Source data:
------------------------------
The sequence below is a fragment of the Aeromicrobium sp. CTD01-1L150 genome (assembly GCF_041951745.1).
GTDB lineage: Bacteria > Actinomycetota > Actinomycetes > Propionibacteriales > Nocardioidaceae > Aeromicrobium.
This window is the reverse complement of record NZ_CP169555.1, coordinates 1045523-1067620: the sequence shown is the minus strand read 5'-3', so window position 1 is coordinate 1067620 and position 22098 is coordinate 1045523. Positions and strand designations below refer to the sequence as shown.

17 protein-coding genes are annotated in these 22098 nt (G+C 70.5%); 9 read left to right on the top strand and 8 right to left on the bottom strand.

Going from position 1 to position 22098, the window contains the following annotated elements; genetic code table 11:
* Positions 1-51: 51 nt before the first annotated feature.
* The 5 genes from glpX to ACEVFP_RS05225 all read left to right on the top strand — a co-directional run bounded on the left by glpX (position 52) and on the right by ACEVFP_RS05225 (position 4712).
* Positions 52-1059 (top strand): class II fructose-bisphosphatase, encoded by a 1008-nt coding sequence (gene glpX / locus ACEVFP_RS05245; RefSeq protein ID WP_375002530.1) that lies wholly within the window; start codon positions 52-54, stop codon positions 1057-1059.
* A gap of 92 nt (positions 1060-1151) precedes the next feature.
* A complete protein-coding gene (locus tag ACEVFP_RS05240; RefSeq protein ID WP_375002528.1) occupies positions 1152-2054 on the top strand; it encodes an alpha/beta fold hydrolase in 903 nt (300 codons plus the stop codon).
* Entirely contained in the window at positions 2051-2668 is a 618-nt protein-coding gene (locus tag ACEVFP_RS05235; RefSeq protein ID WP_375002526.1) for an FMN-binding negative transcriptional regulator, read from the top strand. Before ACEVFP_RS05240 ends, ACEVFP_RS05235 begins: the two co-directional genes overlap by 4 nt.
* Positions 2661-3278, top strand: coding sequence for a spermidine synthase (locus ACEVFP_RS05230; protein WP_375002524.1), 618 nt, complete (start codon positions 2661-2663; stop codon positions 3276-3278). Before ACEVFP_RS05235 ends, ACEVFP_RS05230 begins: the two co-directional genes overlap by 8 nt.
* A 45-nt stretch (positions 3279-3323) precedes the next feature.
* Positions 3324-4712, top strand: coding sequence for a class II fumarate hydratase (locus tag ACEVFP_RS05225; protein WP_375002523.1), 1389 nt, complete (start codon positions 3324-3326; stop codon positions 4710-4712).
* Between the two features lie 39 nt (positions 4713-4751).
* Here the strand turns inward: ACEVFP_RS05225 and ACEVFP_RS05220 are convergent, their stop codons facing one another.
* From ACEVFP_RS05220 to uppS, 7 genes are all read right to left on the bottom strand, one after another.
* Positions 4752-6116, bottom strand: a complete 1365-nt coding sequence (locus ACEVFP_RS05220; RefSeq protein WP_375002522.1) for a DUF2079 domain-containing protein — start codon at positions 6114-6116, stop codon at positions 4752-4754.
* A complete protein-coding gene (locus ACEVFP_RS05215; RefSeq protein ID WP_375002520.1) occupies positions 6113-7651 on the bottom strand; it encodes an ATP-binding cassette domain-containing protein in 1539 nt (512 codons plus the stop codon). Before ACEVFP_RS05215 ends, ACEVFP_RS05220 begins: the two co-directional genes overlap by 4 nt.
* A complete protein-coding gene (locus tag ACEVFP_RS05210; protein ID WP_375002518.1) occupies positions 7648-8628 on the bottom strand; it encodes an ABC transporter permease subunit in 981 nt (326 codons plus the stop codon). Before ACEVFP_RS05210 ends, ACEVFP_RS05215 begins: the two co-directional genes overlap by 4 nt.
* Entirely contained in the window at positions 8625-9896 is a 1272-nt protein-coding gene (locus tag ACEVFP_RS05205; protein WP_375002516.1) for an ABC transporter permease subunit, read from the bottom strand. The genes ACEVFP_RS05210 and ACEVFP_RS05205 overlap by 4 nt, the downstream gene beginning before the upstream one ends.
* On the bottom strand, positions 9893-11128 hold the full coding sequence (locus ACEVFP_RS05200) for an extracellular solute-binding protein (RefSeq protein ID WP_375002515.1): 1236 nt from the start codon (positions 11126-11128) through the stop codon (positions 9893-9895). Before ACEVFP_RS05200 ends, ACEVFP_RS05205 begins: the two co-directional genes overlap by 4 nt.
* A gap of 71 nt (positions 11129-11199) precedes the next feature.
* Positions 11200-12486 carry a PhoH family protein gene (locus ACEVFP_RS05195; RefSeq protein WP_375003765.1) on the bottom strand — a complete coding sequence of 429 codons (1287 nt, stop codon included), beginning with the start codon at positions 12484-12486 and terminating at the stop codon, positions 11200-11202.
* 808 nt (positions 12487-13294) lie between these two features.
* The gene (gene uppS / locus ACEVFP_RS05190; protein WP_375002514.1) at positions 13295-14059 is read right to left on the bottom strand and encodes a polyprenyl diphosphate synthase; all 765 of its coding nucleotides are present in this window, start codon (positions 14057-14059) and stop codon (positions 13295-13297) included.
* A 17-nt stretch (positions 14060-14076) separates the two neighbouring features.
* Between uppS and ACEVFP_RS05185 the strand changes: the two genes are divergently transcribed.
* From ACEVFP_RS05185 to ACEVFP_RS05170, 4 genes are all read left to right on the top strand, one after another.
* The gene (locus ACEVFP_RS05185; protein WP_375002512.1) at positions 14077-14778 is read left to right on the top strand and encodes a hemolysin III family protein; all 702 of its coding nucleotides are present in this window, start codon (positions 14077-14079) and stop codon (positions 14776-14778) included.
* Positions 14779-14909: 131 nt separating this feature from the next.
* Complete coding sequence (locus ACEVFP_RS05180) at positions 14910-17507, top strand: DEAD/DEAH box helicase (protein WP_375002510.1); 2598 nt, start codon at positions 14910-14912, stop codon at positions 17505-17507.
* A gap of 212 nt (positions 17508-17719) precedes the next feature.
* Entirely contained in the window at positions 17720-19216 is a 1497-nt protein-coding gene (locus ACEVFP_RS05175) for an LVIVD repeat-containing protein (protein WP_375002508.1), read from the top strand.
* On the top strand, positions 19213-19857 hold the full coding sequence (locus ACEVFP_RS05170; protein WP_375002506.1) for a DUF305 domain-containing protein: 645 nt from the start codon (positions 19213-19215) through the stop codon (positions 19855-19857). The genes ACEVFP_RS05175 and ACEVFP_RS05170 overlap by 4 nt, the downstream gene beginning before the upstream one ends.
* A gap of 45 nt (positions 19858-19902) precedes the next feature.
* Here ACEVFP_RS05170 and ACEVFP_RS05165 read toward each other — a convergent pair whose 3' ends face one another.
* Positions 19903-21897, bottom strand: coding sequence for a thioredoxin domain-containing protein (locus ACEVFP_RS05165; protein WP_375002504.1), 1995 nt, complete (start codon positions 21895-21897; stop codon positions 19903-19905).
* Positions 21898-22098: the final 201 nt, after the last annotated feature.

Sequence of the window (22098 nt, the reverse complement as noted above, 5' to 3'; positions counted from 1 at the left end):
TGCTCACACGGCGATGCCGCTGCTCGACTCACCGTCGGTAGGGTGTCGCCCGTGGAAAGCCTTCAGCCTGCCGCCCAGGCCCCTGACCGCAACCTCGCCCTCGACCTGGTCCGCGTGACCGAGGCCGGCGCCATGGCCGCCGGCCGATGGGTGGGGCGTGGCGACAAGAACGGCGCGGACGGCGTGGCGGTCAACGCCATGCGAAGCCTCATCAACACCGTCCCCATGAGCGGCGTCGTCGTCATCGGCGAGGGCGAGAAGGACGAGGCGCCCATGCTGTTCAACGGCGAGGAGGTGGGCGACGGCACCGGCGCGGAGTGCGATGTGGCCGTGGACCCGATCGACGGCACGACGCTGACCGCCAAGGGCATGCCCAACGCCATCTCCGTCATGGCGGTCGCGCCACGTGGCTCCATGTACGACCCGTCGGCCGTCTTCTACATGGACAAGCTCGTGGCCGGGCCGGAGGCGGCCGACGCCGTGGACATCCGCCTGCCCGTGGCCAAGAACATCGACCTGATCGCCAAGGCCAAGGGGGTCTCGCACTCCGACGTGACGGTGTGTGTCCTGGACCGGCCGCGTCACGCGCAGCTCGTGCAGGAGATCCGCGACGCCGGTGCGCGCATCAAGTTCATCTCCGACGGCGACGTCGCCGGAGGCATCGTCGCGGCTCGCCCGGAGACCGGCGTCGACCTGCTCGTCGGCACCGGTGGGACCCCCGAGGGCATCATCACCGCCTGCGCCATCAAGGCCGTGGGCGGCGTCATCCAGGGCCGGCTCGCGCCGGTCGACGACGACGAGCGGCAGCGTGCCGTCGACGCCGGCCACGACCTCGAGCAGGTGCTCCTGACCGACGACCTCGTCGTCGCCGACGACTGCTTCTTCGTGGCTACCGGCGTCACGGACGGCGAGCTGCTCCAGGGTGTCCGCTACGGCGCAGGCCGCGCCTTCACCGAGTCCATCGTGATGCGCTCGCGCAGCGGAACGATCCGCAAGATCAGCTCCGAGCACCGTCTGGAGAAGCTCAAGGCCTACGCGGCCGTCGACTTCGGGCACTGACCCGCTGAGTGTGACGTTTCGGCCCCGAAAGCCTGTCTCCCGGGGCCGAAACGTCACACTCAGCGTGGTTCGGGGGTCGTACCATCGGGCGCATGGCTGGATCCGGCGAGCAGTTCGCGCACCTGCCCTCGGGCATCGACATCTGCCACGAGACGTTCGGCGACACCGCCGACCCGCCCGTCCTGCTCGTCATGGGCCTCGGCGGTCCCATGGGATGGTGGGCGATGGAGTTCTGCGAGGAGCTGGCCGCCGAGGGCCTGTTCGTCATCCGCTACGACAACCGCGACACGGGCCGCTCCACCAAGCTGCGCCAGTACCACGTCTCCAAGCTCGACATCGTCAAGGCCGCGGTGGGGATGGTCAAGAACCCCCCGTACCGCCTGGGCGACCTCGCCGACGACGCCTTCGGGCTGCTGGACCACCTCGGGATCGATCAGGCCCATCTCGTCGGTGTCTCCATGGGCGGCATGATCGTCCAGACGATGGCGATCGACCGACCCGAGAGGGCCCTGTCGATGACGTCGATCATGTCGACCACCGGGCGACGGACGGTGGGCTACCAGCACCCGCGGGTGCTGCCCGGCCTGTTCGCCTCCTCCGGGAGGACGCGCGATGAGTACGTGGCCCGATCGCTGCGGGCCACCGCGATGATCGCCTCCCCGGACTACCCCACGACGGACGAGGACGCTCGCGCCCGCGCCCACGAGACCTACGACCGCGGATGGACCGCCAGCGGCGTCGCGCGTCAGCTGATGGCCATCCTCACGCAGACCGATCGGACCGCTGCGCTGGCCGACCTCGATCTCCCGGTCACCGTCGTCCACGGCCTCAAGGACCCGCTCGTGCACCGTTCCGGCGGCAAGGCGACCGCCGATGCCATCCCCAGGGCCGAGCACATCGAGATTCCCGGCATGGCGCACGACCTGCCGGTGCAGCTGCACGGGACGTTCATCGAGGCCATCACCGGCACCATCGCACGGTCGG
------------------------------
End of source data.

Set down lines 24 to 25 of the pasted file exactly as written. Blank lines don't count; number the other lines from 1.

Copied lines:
* Positions 11200-12486 carry a PhoH family protein gene (locus ACEVFP_RS05195; RefSeq protein WP_375003765.1) on the bottom strand — a complete coding sequence of 429 codons (1287 nt, stop codon included), beginning with the start codon at positions 12484-12486 and terminating at the stop codon, positions 11200-11202.
* 808 nt (positions 12487-13294) lie between these two features.